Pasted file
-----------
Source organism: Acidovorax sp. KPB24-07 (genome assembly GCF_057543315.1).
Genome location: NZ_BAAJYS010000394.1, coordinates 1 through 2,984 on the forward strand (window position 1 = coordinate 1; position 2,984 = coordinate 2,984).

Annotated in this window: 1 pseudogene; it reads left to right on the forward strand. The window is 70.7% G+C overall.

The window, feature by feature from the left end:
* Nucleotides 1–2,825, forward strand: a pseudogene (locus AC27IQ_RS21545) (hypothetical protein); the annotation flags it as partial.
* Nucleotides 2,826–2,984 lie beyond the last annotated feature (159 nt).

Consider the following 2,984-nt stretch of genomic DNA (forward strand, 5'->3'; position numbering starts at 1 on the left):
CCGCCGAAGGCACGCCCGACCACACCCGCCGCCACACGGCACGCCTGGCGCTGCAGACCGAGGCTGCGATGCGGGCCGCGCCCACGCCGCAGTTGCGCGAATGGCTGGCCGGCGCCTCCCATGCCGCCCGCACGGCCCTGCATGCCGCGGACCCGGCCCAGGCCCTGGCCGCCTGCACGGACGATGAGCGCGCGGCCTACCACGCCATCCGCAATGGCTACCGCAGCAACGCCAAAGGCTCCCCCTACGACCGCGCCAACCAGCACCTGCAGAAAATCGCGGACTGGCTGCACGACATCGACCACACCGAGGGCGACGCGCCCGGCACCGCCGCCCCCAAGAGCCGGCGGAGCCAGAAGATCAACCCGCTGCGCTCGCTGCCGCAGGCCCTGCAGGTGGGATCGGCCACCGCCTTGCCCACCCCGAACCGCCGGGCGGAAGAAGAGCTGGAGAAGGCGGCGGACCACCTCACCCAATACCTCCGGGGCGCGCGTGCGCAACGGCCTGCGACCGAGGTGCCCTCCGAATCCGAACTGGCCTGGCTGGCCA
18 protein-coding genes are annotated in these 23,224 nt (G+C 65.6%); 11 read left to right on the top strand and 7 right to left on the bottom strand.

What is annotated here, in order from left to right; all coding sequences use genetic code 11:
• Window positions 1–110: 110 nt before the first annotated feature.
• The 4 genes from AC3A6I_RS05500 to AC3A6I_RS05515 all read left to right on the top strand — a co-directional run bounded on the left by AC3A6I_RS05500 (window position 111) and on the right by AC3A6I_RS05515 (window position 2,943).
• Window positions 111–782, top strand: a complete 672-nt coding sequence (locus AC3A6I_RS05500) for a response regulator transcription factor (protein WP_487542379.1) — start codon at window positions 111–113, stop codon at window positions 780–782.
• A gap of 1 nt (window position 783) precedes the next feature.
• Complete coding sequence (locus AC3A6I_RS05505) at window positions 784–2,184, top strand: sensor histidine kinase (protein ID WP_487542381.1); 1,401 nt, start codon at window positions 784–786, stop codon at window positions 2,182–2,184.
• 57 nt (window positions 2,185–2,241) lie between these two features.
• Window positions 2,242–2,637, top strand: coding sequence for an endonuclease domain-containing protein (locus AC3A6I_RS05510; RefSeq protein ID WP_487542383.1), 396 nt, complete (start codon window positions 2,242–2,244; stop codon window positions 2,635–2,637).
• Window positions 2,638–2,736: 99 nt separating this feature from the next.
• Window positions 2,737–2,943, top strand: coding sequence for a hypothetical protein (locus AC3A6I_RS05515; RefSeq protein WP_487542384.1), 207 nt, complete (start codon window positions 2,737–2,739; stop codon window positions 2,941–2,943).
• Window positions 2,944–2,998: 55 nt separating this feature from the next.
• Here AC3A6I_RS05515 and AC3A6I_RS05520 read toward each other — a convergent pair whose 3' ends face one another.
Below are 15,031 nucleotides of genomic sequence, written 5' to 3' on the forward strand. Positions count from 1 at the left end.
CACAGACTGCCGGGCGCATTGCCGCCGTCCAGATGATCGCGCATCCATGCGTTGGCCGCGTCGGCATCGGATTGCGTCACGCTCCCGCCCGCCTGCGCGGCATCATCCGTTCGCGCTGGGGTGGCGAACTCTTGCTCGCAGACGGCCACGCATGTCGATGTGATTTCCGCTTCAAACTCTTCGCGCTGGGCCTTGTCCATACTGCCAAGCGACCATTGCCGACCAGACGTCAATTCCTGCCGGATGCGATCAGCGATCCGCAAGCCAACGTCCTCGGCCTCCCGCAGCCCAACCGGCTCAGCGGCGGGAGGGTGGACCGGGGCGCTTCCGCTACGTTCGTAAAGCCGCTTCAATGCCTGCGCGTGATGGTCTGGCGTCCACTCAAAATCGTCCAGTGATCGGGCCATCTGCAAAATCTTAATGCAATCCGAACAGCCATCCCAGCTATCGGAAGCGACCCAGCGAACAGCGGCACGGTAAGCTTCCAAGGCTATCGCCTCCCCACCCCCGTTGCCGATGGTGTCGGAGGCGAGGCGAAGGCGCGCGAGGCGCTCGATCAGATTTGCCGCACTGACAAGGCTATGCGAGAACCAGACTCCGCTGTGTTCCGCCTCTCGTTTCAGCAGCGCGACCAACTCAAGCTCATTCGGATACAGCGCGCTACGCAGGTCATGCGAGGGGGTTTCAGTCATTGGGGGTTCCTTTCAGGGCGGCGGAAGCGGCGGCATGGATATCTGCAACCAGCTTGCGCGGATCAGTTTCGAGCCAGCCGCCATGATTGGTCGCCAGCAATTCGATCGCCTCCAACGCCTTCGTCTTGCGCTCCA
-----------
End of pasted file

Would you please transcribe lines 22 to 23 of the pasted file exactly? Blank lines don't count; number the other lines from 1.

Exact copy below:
Below are 15,031 nucleotides of genomic sequence, written 5' to 3' on the forward strand. Positions count from 1 at the left end.
CACAGACTGCCGGGCGCATTGCCGCCGTCCAGATGATCGCGCATCCATGCGTTGGCCGCGTCGGCATCGGATTGCGTCACGCTCCCGCCCGCCTGCGCGGCATCATCCGTTCGCGCTGGGGTGGCGAACTCTTGCTCGCAGACGGCCACGCATGTCGATGTGATTTCCGCTTCAAACTCTTCGCGCTGGGCCTTGTCCATACTGCCAAGCGACCATTGCCGACCAGACGTCAATTCCTGCCGGATGCGATCAGCGATCCGCAAGCCAACGTCCTCGGCCTCCCGCAGCCCAACCGGCTCAGCGGCGGGAGGGTGGACCGGGGCGCTTCCGCTACGTTCGTAAAGCCGCTTCAATGCCTGCGCGTGATGGTCTGGCGTCCACTCAAAATCGTCCAGTGATCGGGCCATCTGCAAAATCTTAATGCAATCCGAACAGCCATCCCAGCTATCGGAAGCGACCCAGCGAACAGCGGCACGGTAAGCTTCCAAGGCTATCGCCTCCCCACCCCCGTTGCCGATGGTGTCGGAGGCGAGGCGAAGGCGCGCGAGGCGCTCGATCAGATTTGCCGCACTGACAAGGCTATGCGAGAACCAGACTCCGCTGTGTTCCGCCTCTCGTTTCAGCAGCGCGACCAACTCAAGCTCATTCGGATACAGCGCGCTACGCAGGTCATGCGAGGGGGTTTCAGTCATTGGGGGTTCCTTTCAGGGCGGCGGAAGCGGCGGCATGGATATCTGCAACCAGCTTGCGCGGATCAGTTTCGAGCCAGCCGCCATGATTGGTCGCCAGCAATTCGATCGCCTCCAACGCCTTCGTCTTGCGCTCCA